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Our best policy may be our best hope; Officials need honesty with contact tracing

Posted at 9:11 PM, May 15, 2020
and last updated 2020-05-15 21:11:43-04

LEXINGTON, Ky. (LEX 18) — As quickly as social distancing became a part of our vocabulary is how fast contact tracing might become our next “favorite” term. Coupled with testing, and without a vaccine, it might be our best hope in limiting the spread of COVID-19.

“We are currently contacting people who have been contacts of cases, and we’ve been able to increase our capacity to do that,” said Jessica Cobb, an Incident Commander with the Lexington-Fayette County Health Department.

But speaking with those who’ve tested positive for novel coronavirus is not an exact science, and can only do so much.

“The problem with contact tracing is you have to work backwards. By the time you’re getting a hold of somebody who might have been exposed, they may have already been infected,” said Dr. Kathleen Winter of the University of Kentucky’s College of Public Health.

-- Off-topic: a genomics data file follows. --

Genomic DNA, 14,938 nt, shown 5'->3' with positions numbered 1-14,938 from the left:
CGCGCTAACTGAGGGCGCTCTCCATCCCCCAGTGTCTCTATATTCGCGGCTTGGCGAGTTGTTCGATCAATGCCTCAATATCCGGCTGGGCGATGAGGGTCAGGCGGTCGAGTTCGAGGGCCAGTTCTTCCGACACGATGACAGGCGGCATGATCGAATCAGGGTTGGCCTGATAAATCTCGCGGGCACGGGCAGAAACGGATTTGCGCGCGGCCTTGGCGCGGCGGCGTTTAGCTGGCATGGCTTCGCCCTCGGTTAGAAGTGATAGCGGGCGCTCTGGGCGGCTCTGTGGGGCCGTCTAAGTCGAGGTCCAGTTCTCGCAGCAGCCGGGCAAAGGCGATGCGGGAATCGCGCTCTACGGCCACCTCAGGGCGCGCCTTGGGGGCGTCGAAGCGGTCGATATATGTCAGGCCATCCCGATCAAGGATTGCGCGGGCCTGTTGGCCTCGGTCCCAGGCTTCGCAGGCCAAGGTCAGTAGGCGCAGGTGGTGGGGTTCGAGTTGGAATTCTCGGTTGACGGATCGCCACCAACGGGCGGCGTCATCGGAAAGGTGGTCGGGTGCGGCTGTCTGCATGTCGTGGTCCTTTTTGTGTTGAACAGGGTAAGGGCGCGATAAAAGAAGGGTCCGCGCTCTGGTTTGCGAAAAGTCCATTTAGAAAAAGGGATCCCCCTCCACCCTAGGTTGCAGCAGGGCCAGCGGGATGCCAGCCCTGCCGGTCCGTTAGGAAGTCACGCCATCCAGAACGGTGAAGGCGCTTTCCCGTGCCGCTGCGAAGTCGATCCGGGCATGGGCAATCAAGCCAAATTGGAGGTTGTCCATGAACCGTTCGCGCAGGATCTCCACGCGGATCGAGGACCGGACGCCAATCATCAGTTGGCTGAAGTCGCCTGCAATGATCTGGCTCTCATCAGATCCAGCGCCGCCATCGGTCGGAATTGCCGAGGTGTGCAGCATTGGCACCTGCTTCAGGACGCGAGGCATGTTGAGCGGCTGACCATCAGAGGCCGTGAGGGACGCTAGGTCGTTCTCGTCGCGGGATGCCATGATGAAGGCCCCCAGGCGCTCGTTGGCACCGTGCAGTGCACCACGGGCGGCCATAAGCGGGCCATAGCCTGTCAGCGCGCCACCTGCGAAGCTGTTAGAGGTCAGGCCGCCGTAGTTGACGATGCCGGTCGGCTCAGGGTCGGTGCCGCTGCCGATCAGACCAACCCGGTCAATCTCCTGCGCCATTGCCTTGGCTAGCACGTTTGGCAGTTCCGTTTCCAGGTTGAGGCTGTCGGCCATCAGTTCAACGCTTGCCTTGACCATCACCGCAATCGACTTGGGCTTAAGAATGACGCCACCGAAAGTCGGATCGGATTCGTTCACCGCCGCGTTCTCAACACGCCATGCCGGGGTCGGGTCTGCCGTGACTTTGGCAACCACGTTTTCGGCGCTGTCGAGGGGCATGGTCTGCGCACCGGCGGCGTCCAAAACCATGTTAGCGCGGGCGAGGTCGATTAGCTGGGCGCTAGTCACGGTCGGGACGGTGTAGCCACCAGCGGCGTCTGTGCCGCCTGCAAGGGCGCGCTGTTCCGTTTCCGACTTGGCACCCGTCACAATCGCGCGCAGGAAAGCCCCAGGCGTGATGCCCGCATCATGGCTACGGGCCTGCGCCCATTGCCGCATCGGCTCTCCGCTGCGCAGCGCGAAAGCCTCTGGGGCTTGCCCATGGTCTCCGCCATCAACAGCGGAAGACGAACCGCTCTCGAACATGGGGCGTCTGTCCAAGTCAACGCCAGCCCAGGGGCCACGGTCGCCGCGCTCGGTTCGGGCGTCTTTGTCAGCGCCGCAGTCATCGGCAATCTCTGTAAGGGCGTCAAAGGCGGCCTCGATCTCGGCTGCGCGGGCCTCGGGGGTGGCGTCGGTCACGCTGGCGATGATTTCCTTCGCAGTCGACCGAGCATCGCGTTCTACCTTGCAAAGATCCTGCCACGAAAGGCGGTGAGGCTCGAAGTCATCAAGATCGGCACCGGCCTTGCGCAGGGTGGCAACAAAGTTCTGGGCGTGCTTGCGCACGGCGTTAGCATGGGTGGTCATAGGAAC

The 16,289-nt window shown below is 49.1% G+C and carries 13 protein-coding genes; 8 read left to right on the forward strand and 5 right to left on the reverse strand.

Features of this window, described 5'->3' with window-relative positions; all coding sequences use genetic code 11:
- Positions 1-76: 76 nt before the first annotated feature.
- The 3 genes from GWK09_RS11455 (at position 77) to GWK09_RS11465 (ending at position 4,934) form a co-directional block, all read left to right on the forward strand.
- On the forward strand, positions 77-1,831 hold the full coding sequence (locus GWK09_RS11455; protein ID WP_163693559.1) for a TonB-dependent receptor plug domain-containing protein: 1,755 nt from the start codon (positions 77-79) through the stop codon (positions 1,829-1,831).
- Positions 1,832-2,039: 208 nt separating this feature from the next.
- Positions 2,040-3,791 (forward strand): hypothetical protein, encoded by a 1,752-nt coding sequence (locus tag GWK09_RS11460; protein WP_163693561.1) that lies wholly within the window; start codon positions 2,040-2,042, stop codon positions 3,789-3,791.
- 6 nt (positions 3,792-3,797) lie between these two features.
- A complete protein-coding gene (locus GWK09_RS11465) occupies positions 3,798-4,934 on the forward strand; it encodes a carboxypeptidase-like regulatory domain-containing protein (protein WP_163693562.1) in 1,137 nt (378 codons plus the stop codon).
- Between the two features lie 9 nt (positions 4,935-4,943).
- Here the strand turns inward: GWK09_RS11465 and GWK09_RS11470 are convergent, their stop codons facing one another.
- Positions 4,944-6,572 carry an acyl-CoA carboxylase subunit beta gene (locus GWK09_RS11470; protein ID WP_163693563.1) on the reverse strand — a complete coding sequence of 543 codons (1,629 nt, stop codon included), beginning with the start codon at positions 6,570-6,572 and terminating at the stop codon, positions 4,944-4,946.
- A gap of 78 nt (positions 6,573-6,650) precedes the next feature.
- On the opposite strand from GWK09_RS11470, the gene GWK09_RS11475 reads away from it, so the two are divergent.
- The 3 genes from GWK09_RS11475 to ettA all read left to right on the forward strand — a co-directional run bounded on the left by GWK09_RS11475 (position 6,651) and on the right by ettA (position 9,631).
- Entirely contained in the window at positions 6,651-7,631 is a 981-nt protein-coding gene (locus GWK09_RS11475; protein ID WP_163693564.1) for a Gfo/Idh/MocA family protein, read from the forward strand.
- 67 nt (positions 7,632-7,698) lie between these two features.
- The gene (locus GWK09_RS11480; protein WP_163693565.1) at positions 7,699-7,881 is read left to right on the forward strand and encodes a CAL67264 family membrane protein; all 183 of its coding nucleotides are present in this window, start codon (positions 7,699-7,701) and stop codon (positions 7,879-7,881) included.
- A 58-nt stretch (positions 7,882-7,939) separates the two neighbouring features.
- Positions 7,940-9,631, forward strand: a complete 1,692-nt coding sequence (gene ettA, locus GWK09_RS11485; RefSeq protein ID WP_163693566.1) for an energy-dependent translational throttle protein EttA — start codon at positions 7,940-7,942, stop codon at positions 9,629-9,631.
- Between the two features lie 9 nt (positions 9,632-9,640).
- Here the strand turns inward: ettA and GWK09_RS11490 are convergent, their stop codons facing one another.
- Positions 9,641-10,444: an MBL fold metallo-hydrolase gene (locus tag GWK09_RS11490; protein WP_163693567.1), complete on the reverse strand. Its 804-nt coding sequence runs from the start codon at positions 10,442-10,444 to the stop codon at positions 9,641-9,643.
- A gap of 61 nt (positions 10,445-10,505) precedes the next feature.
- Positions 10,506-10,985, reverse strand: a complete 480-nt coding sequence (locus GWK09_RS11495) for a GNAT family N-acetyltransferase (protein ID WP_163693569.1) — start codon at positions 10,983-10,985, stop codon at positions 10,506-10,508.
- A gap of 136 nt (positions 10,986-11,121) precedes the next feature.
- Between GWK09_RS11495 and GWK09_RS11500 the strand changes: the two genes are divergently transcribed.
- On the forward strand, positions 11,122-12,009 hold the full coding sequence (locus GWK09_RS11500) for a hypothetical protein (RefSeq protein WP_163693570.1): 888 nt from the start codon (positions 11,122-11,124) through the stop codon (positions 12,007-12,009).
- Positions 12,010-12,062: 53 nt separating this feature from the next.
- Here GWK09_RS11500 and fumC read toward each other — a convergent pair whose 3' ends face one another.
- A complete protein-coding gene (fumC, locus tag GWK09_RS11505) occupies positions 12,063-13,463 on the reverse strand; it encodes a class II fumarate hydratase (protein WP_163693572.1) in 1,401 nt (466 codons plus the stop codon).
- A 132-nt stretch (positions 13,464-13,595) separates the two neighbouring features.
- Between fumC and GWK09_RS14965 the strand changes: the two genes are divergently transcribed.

Cobb cited another potential pitfall of person-to-person contact tracing in interview form.

“Sometimes people don’t want to be in trouble, or feel like they’re getting somebody else in trouble, because they know they’re going to be asked to stay at home for 14 days,” she said.

The program really has no choice but to rely on honesty from those being questioned, and it’s a big reason why it could fail miserably. GPS tracking is another option, but for those who feel it to be a violation of their privacy, it could create problems that are ultimately taken to the courts. Kentucky is not planning to use that method, for now.

“It still comes down to the individuals to follow isolation, or quarantine orders and stay at home and not expose other people,” Winter said.

Essentially, for now, we are the vaccine against COVID-19. Contact tracing is a part of the immunization’s mixture.